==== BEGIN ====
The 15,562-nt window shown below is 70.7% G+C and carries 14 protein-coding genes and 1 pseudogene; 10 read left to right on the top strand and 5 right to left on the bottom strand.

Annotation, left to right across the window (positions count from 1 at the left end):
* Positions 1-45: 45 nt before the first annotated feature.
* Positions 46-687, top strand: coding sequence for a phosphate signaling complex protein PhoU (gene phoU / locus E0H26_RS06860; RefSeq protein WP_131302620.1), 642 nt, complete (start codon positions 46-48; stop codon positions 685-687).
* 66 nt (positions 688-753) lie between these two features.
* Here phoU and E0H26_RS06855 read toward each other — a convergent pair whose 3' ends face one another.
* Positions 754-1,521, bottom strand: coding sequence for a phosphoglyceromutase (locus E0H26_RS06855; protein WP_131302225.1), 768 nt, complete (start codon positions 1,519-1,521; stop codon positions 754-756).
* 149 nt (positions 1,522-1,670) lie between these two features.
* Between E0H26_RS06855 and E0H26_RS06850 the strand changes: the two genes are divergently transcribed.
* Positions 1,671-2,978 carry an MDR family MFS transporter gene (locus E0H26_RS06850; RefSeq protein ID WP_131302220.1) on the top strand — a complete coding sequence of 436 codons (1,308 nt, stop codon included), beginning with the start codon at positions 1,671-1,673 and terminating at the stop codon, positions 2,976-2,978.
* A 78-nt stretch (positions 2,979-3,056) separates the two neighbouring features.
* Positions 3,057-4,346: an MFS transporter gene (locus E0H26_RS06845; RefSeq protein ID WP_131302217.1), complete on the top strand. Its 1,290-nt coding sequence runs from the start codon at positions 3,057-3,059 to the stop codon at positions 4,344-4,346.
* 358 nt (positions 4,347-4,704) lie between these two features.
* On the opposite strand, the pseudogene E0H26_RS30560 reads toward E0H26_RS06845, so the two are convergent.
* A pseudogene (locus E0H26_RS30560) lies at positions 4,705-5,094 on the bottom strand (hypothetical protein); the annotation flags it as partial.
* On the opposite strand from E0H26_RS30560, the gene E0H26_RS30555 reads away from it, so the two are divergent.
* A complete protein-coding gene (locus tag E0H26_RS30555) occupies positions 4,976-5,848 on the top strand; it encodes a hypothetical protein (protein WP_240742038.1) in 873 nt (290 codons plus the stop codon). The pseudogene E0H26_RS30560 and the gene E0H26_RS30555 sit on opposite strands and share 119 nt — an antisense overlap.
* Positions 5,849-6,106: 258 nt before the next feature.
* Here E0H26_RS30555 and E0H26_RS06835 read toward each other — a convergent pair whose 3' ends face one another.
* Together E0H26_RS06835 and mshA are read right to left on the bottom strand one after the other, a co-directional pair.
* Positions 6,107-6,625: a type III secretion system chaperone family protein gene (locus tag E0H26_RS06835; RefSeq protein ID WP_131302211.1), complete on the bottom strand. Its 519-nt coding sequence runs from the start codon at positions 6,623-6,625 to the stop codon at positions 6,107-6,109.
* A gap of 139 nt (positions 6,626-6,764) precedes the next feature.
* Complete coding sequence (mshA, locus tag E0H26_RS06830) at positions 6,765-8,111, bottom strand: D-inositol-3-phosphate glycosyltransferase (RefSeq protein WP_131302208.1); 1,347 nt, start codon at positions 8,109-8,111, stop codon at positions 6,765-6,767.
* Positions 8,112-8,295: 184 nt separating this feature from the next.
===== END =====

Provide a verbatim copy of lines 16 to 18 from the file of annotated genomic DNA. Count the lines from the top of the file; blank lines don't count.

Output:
* On the opposite strand from E0H26_RS30560, the gene E0H26_RS30555 reads away from it, so the two are divergent.
* A complete protein-coding gene (locus tag E0H26_RS30555) occupies positions 4,976-5,848 on the top strand; it encodes a hypothetical protein (protein WP_240742038.1) in 873 nt (290 codons plus the stop codon). The pseudogene E0H26_RS30560 and the gene E0H26_RS30555 sit on opposite strands and share 119 nt — an antisense overlap.
* Positions 5,849-6,106: 258 nt before the next feature.